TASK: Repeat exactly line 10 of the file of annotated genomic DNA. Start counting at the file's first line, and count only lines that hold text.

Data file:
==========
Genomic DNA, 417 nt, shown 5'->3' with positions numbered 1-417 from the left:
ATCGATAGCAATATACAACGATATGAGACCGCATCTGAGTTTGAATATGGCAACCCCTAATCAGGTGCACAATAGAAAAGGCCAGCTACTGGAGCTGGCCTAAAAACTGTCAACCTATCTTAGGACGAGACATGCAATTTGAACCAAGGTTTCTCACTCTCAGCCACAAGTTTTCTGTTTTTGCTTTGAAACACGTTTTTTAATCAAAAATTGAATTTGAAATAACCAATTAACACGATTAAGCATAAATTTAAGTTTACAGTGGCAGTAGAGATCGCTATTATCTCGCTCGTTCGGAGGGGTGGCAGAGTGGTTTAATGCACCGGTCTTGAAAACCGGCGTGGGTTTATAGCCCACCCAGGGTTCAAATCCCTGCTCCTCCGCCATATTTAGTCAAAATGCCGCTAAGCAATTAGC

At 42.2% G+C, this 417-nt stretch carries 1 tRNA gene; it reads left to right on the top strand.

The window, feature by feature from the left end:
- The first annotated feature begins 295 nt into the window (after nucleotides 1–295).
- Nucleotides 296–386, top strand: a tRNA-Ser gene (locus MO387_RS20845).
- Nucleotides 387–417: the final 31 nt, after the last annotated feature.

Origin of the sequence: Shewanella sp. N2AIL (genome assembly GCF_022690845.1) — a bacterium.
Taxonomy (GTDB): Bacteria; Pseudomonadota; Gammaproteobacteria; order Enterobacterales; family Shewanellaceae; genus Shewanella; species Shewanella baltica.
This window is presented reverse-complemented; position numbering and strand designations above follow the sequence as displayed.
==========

This window is presented reverse-complemented; position numbering and strand designations above follow the sequence as displayed.